Prompt: Marian thought long and hard before coming up with an opening sentence. She chose Emma Donoghue’s “Room“ for this week’s class. The first sentence is:
Today I’m five.
Today I'm five. I am number five in the line to see the visiting doctor. I know this because Nurse tells me when she comes into my room to wake me. The sun is bright on this day, and I close my eyes and instinctively roll away from the sudden light, but you do not refuse Nurse. Ever. I pretend to stretch instead of hide, and then I sit up, hoping that Nurse did not notice my bit of rebellion. My hope is in vain; I find her glaring at me, her lips pursed in irritation. She will punish me.
As she helps me out of bed, she pinches the thin skin on my arm, hard, digging a carefully manicured nail into the muscle. I stumble, biting my lip to keep from crying out, and I am roughly pulled back into a standing position. Nurse shakes me by my arm, a rag doll. I hear one of my bones crack, and the sudden pain is almost as blinding as the sun. I feel warmth running down my leg, forming a puddle on the floor.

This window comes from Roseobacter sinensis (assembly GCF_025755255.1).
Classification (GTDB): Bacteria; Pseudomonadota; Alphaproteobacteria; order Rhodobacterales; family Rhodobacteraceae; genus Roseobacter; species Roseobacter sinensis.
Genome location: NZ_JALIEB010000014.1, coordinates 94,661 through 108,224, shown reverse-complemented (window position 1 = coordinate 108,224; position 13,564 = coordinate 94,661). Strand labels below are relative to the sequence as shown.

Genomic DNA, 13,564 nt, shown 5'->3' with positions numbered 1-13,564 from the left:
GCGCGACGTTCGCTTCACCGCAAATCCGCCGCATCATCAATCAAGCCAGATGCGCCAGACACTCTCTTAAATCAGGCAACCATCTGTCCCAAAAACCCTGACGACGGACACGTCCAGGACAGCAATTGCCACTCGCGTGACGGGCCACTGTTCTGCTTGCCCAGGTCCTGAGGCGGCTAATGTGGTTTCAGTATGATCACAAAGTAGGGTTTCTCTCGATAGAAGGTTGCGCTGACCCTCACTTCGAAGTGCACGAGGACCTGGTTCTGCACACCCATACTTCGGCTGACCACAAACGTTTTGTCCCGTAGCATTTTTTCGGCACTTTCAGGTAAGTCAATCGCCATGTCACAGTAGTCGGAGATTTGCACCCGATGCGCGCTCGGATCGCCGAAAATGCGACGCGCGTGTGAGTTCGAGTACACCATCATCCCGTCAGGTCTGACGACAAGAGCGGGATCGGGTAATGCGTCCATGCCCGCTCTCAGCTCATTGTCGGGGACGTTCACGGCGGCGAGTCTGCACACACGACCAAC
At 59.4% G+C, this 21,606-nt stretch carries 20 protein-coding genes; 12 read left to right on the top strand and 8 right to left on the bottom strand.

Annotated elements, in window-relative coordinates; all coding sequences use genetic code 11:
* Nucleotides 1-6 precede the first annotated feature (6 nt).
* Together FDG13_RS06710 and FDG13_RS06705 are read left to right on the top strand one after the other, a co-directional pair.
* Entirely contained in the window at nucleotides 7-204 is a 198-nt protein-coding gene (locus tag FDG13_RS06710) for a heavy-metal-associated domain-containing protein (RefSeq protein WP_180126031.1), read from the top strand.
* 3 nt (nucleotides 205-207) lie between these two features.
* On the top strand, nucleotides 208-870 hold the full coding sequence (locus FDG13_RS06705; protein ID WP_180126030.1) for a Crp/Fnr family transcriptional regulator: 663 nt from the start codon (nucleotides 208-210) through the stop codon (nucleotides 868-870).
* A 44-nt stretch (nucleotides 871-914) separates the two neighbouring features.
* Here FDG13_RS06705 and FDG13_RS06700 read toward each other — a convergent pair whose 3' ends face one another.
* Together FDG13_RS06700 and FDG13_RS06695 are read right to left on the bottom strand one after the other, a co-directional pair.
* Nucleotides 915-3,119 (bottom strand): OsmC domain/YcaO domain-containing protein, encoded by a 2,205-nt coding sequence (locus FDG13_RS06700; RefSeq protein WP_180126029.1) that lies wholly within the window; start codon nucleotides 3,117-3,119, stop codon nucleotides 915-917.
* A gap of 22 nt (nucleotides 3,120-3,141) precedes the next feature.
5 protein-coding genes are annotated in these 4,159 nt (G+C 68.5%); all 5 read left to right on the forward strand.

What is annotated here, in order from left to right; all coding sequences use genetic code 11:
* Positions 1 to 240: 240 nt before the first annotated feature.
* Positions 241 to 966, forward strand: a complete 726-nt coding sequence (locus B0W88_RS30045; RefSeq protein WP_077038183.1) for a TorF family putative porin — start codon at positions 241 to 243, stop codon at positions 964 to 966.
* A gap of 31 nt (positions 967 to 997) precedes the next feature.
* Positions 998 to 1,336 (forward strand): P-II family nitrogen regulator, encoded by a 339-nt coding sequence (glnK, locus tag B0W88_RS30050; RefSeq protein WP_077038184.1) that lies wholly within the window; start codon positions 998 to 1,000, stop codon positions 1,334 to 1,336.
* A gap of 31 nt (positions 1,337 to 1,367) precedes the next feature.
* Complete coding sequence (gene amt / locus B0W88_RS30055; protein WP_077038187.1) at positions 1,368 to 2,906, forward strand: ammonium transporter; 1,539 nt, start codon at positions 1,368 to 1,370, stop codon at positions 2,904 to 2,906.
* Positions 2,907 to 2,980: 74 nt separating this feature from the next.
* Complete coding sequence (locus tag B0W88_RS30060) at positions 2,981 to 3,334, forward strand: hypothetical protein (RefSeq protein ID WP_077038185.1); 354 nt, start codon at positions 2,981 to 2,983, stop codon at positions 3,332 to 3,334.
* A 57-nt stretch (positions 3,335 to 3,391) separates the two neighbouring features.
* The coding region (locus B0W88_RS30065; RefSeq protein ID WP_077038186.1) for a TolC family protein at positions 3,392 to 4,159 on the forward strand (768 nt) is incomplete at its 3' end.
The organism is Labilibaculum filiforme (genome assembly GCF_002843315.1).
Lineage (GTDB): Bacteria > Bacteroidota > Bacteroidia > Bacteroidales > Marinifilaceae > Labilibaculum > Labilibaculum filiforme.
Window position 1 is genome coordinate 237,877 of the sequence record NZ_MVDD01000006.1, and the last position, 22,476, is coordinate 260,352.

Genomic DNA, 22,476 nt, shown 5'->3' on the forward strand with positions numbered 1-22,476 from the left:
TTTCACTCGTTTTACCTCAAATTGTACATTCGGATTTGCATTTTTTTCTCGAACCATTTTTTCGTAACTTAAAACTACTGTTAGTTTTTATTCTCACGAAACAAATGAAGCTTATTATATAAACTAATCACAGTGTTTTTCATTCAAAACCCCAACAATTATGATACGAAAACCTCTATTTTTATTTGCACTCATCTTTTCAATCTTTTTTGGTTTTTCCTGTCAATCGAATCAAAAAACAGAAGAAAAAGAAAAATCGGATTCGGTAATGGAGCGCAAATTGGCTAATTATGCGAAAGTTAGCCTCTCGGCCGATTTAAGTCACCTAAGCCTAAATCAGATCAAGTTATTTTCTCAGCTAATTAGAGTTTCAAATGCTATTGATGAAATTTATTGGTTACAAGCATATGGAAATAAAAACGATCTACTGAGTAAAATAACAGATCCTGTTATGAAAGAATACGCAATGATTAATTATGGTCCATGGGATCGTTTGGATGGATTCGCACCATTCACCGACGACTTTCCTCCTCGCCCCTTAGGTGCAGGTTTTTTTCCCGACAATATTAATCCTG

"You are so very stupid!" Nurse hisses, but the puddle means that there will be witnesses, and I watch as she plasters a smile on her fat face and calls the orderlies to come help her clean me up. Two women in white uniforms appear, one with a mop and bucket, and they help me into the bathroom to clean up and change my gown. After that, they silently wheel a chair into my room and Nurse thanks them. She whirls on me the second they are gone, shoving me into the chair. I hear the crack of another bone, and I can't help but whimper.
Nurse puts her face close to mine, so we are eye to eye.
"When they ask you what happened, what do you say?" her voice is mild, conversational, her eyes terrifying. "Are you going to tell them?"
I shake my head as vigorously as I can, my eyes wide with fear. Nurse stands up, her disgust plain.
"Good." She moves behind the wheelchair, then leans over to whisper in my ear. I cringed. "Nobody would believe you anyway. You may have been a CEO, but you're just a crazy old woman now, Mother."
With that comment, my daughter pushes my chair out into the hall of the facility, whistling a happy tune.